QID 14 in Biostatistics Subject Review

7/25/2012 12:23:39 PM
According to the explanation given for this question, population attributable risk percent (PAR%) is defined as: (Incidence in exposed population - incidence in whole population)/(Incidence in exposed population). I don't follow the logic here. If PAR is attributable risk as its applied to whole population, shouldn't it also follow the same pattern as (exposed - non-exposed)? I've checked this information over several web sites and they all define PAR as: (Incidence in whole population - incidence in unexposed population) and PAR% as PAR/Incidence in whole population. Can anyone else confirm this?

7/25/2012 7:38:50 PM
The ARP is used to see what % of the disease is due to a some risk factor, and the formula to be used in this kind of questions is ARP=(RR-1)/RR. Good Luck

7/26/2012 8:24:54 AM
That's true for AR%, but what I had written was about population AR (PAR).

1/14/2016 2:08:06 AM
I believe the answer provided in Biostat Review for this question is completely wrong. Since a similar question in the Step3 Qbank addresses Population attributable Risk percent, and it uses a different formula compare to this one, and would have given a different answer.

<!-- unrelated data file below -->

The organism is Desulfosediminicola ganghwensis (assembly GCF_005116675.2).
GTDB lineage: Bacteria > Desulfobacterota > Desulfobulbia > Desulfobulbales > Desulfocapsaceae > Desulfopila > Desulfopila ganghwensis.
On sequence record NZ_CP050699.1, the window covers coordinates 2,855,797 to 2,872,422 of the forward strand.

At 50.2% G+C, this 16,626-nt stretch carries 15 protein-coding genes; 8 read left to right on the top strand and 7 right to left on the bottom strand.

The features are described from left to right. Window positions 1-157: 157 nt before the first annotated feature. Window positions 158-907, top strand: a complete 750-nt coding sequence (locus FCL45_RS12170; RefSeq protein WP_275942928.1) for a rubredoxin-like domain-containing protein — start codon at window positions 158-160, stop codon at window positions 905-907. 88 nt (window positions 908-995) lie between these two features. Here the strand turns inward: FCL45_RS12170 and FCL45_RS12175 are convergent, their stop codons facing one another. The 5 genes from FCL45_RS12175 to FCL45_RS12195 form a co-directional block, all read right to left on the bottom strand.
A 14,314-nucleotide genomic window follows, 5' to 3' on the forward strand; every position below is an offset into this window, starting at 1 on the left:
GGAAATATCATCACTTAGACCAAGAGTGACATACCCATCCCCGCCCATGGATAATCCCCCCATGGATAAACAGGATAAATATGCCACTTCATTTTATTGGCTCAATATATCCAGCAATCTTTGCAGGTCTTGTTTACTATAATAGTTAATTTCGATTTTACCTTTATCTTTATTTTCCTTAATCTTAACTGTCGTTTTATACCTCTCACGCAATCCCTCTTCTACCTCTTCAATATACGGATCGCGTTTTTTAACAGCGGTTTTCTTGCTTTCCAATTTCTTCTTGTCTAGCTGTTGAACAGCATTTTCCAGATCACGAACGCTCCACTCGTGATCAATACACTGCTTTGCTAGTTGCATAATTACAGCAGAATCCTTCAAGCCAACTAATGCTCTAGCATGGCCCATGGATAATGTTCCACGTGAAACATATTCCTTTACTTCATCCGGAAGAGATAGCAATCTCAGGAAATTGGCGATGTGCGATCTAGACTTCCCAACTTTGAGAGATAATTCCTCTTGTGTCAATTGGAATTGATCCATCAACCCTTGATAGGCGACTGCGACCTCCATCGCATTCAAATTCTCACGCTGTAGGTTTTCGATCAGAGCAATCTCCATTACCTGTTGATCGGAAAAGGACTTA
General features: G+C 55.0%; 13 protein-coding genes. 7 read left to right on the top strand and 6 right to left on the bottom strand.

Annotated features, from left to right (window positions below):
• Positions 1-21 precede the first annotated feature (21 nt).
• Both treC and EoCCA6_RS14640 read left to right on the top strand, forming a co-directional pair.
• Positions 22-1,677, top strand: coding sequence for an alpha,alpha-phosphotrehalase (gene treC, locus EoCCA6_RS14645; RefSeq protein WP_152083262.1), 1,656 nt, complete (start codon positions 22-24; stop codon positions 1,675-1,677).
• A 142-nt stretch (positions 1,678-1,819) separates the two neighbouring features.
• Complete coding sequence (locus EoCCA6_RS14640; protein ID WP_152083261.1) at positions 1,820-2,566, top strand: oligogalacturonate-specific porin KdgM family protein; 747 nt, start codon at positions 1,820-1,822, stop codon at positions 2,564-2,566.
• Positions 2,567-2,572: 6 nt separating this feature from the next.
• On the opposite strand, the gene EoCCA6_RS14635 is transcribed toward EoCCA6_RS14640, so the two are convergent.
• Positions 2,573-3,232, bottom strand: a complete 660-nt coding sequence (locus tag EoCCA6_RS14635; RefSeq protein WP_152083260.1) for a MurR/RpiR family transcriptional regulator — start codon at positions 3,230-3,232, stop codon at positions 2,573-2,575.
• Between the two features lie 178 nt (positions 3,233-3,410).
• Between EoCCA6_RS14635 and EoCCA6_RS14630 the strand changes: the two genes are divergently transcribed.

7/28/2016 9:53:01 PM
If we're talking about QID 14 under attributable risk, I also think it's wrong. Unless I'm just being dumb here, I calculated the RR as 2. Which means 2-1/2=0.5 so 50%. I'm doing RR as (a/a+b)/(c/c+d) and I keep getting 2, so if someone could explain how I'm messing up, or confirm that the answer is wrong, so I can move on in peace.

8/17/2016 8:47:56 PM
I got hung up for a long time on this question, so I'm glad to see I'm not the only one who's confused by it. It actually made me waste a lot of time changing in my head how I thought PAR% questions were done... then changing it back once I did more research.

It seems they simply substituted Incidence(unexposed) for I(population) and treated the question like a normal attributable risk % question, giving them .5-.4/.5=.2 I'm trying to figure out if I'm missing something on when to use the PAR% equation, because as far as I can tell there's no reason not to use PAR% for this question. I emailed my biostats professor to see what he'll say about it.

I believe it's asking for PAR%, which should be It-Iu/It
That gives me .4-.25/.4 = .375
PAR = 37.5%
edited by on 8/17/2016

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